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February 23, 2024

Planning Guide For Digital Asset Tax Reporting Requirements

With tax reporting season over, it’s already time to start planning for the next tax reporting season. And with digital asset regulations always either in flux or unclear, starting sooner is better.

Starting with existing obligations for digital asset reporting, there are several 1099 forms that are currently required by the IRS to be filed for various digital asset transactions.

  • Staking on the 1099-MISC: Staking in general, is when someone who holds a token places it in a specific wallet so the token network can use it to support the operations, security, and transactional activity of that network. As a reward for letting the network use their tokens, the token owner gets a reward. 

This reward is generally seen as income. However, it’s not traditional income, it’s “other income” (box 3).  The total income also has to be more than $600. Any income less than $600 does not have to be reported.

If your platform offers staking, you may need to look into providing 1099-MISC forms to your users.

  • Other Income on the 1099-MISC: Many platforms, like Coinbase and Binance, provide users with a 1099-MISC form. The 1099-MISC is the catch all for income. It could be income from staking like mentioned above, but it could also be income from rewards, or platform incentives. However, the 1099-MISC is not used for capital gains or losses. If your platform provides income to to users through rewards, incentives, etc, you may need to look into providing 1099-MISC forms to your users.
  • Payment Settlement on the 1099-K: The 1099-K simply states the total amount traded by an individual for a calendar year. It doesn’t show capital gain or loss, or cost basis, only net proceeds. And generally, it’s only for individuals who traded more than 200 times in the year with a value of over $20,000.

If your platform offers trading, you may need to look into providing 1099-K forms to your users. However, many trading platforms (like Coinbase or Binance) that used to issue 1099-K forms, now issue 1099-MISC forms instead.

  • Capital Gain/Loss on the 1099-B:Most people are familiar with the 1099-B form. The 1099-B form is for proceeds, cost basis, realized short/long term gain/loss. This form is where a lot of information is provided and required.

A 1099-B for is required to be made whenever there is a “B-Record” sale. A “B-Record” sale is when there is a sale of an asset that involves a short term sale, long term sale or uncovered sale. A single sale can be just one B-Record, or it can be all three B-Records. It can be all three B-Records because a single sale can involve varying cost basis for the assets. 

Suppose you buy a token on Jan 1 for $100. Then on March 1st, you buy another of the same token for $80. Then on March 2nd, you sell 1.5 of your two tokens for $70/token. With this one sale you have short term losses (March 1st to 2nd is short term), you have long term losses (Jan 1 to March 2nd is long term), and if the token is not covered (“uncovered” or non-covered), then there are 3 B-Records for that one sale that all have to be reported to the IRS (Go check out our article about wash sale rules since the topic of gain/losses came up).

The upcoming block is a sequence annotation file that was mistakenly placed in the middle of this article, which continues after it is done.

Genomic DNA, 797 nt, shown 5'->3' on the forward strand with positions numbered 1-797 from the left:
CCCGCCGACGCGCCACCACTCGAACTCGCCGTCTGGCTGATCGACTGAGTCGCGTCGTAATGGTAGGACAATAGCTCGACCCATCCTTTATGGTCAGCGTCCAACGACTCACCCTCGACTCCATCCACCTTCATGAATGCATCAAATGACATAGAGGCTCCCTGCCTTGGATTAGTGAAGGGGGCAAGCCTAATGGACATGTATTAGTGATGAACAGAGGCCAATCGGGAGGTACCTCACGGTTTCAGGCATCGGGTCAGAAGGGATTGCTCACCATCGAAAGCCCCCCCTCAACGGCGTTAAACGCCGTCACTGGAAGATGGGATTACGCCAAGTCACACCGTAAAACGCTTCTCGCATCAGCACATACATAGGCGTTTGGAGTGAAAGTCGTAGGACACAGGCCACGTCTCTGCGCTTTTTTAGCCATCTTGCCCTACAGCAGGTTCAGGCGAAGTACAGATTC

Additionally, in the above example, the cost basis has to be determined. Depending on your tax methodology, the Jan1 token could have been completely sold with only half of the March1 token. Or the reverse where the whole March1 token was sold and only half the Jan1 token, or perhaps 0.75 of each was sold. Whatever the methodology, that cost basis likely will have to be reported, along with the associated (in this example) loss. These calculations can become very complex very quickly. 

If your platform “enables sales”, then you may need to look into providing 1099-B forms to your users.

  • Loan Interest on the 1099-INT: Cryptocurrency is popular for loans because smart contracts can do a lot of the work including auto-liquidation and collateral verification and tracking (DeFi loans). There are also the more traditional style lonas from centralized finance providers (CeFi loans). As a result, many people borrow/loan digital assets and use digital assets as collateral for loans on other digital assets. If digital assets are loaned to an institution or DeFi protocol and earn at least $10 in interest, a 1099-INT may need to be filed. That means if your platform borrows or enables borrowing of digital assets, you may need to look into providing 1099-INT forms to your loaners. 
  • What is changing with these new tax regulations? There are a few key changes and updates with the new proposed tax regulations. We have a full article here about it here, but the highlights are
  • Broker Definition: In most cases, the IRS has reduced the scope of the definition from the original proposal in the US Infrastructure Act. In broadening the definition, they have expanded what it means to “effect a sale” which goes outside of the traditional view of brokers in the financial services industry. As such, miners, validators, staking pool operators, and those not operating a trade or business will typically be out of scope while decentralized exchanges and DAOs could be in scope if they have control or influence over the protocol to make changes to it. As expected, centralized exchanges remain in scope as a broker.
  • Digital Asset Definition: In scope are crypto currencies, NFTs, stablecoins, tokenized real estate, tokenized securities, and commodities overseen by the CFTC (even if not approved by them). Out of scope are closed loop tokens used in video games, tokenized inventories, and CBDCs.
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